Thursday, 21 January 2010

#5: Schrödinger's cat

Throughout Jan I will be posting installments of the "12 entrepreneurial lessons I learnt from 2009" series

So far: Introduction, Lesson #1, Lesson #2, Lesson #3, Lesson #4

Schrödinger's cat is a thought experiment which was devised by Erwin Schrödinger to highlight the absurdity of quantum mechanics.
It'll do just the same, however, to highlight the absurdity of business plans.

Business plans are, at best, a guestimation of what might occur if a particular set of variables fall out in a particular manner. At worst, they're a work of fanciful fiction.

Either way, they represent an attempt to model the future which often spans into a delightful set of parallel universes because, well .. it's unlikely you're in the business of predicting the future. So, you'll probably have the version where you barely get by, the one where you'll have your own private island before you're 30 and the one in the middle where you've averaged out all of the highs and lows to reach reason. Most people tend to go with the one in the middle.

In Schrödinger's thought experiment he envisages a box into which you sadistically put a cat and some poison before closing and sealing the lid. You would them head off for an hour, (presumably to work on your business plan!) and after 60 minutes the following question is posed:
Is the cat alive or dead?

Now, without looking in the box, you cannot tell. The cat could be alive but equally it could be dead, having succumbed to the poison. So, one version of the experimental outcome states that as long as you cannot tell which is true, the cat is both simultaneously alive and dead. However, we know rationally that when we do open the box, this is the one outcome that cannot actually be evidenced.

I would argue that business plans are like Schrödinger's cat. While on the one hand the only way to predict the future is to assume a mixture of good and bad outcomes, this does create a tendency for startups to write business plans around impossible averages; forgetting that 'in the real world' cats are either alive or dead, not both.

An example: We're in for two funding bids where, in each, there is a 50% chance we're going to win £10,000.
Odds are, we'll get £10,000 in one or the other. My fantasy business plan says we get £20,000, my worst case scenario says we get zip, nada, niente.
My "most likely scenario" business plan would model this as a £5,000 income in each case. Despite the fact that getting £5,000 is the one truly impossible condition. We'll win £10k or nothing, alive or dead.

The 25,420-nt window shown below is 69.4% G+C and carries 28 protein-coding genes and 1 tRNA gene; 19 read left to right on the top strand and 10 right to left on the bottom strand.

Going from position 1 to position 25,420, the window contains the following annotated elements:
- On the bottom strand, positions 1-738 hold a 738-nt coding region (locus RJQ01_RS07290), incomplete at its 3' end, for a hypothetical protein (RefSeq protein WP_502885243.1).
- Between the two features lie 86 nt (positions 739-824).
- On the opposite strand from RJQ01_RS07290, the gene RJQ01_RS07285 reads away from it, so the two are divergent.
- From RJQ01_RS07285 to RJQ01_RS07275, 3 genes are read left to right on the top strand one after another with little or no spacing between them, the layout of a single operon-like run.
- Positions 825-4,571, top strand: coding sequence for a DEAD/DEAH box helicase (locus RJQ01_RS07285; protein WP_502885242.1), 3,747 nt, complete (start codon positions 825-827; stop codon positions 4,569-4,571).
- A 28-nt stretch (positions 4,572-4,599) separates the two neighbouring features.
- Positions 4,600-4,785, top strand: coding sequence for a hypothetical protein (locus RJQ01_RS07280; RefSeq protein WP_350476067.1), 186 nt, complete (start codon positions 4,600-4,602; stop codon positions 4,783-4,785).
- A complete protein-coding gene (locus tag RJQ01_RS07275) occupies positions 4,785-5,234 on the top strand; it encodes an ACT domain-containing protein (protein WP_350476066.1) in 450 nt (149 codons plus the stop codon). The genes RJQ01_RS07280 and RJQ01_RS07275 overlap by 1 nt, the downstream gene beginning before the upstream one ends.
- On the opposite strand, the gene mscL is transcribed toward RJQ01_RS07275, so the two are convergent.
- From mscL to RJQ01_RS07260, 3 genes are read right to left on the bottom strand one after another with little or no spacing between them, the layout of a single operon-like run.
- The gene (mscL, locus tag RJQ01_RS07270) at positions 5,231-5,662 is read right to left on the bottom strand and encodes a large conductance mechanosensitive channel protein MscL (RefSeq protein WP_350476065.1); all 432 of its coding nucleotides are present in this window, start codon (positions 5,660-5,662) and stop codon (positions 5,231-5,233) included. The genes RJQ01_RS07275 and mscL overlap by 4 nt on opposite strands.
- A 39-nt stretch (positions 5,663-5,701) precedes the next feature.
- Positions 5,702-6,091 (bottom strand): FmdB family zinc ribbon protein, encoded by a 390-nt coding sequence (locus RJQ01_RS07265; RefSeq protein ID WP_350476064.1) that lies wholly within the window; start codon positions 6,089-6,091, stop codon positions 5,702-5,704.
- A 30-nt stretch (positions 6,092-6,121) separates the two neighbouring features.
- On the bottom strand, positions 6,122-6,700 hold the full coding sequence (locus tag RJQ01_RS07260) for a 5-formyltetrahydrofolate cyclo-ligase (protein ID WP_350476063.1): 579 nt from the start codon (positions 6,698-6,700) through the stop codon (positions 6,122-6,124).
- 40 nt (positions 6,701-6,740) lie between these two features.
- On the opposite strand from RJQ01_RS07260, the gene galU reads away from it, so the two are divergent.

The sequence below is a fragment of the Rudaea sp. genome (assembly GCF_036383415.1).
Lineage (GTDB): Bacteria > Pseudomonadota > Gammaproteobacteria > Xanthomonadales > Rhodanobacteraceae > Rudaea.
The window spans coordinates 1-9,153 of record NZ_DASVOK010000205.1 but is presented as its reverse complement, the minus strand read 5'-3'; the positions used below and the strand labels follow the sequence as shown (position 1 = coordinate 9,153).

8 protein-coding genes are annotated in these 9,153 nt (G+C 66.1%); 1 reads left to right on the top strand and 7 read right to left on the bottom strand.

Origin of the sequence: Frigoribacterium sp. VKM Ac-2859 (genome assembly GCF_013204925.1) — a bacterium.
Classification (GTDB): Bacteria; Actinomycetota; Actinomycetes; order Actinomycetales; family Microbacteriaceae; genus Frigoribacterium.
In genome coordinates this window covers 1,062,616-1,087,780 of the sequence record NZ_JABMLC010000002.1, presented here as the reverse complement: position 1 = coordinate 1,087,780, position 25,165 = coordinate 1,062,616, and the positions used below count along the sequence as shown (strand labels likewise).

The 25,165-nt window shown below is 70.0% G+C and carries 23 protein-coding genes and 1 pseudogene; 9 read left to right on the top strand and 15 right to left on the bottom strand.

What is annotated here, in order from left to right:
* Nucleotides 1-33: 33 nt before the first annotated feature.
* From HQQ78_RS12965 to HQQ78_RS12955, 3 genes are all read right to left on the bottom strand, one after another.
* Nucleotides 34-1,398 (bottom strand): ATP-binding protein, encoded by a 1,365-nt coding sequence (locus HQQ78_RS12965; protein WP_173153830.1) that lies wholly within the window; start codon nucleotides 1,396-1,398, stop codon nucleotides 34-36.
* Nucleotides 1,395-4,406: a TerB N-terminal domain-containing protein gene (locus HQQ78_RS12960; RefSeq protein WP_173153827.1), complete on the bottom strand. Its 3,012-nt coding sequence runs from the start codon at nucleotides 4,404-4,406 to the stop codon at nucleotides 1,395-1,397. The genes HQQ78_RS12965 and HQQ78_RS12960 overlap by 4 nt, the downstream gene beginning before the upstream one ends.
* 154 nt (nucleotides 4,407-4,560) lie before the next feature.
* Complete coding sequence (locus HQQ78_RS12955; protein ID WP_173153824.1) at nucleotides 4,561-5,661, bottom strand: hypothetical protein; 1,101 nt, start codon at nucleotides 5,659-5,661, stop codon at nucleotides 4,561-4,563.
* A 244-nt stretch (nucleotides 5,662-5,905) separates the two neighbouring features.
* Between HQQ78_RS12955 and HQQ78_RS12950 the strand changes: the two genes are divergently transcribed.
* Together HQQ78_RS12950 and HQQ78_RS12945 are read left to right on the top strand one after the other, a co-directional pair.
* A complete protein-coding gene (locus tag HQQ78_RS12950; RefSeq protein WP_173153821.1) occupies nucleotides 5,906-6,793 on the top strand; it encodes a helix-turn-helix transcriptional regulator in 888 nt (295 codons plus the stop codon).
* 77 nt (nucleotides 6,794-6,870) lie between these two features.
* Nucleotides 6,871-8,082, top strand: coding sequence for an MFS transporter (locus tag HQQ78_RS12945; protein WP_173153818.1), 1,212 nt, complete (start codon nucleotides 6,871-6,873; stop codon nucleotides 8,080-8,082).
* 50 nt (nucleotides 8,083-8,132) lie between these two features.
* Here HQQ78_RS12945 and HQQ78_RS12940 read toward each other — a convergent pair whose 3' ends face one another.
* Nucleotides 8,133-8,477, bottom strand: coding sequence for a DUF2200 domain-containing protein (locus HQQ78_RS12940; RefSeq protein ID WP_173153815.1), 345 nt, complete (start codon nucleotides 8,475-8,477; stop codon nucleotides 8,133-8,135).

...Yes it seems simple now! but #5 was truly a lesson learnt the hard way:

Is Schrödinger's cat in your business plan?


Anna said...

Good old Schrodinger's cat, he gets everywhere! It's true - so much time is spent creating business plans which we need to accept will never be exactly how things pan out. An interesting article "Delusions of
How Optimism Undermines
Executives’ Decisions"
by Dan Lovallo and Daniel Kahneman. Also shows how we need to temper our expectations to create a slightly more realistic view of projects we are going to undertake. You make the comment that when you have the three choices (broke, bahamas by 30 or somewhere in the middle) that most people pick the middle choice. But if that middle choice is still based around far too optimistic assumptions than even that option will end up being unachievable.

Andrew said...

Finally someone willing to expose business plans for the waste of time they are...

Amanda said...

Anna: Good point! As with all things, the statistics you get out are only as good as the data you put in; thorough and accurate market research is truly the key here. Thank-you for the reference, also, I'll look that article out.

Andrew: I don't think they're a waste of time. Writing a business plan is an extremely important process to go through when researching a business idea or starting up an enterprise. It is vital to be able to articulate in detail your plans for the business and reference sufficient evidence to support your claims. Arguably, you don't need to actually write a business plan to thoroughly know the content of one, but the question would then be if you really could commit it to paper (or silicon?!) why not just do it? It is undeniably useful, if not vital, to have the document to show to mentors / backers / accountants etc and for your own sake I have also found that it is important to have the document to refer back to when you inevitably get lost and can't 'see the wood for the trees' so to speak. My point was simply that they often don't model 'real life' all that accurately and one should bear this in mind. They're very important but, yes, they're far from gospel.

Thank you both for your comments, I appreciate you taking the time to post and I hope you'll continue to follow/discuss the 12 lessons series. Hopefully some of what we debate and share here can be put to good use by others :)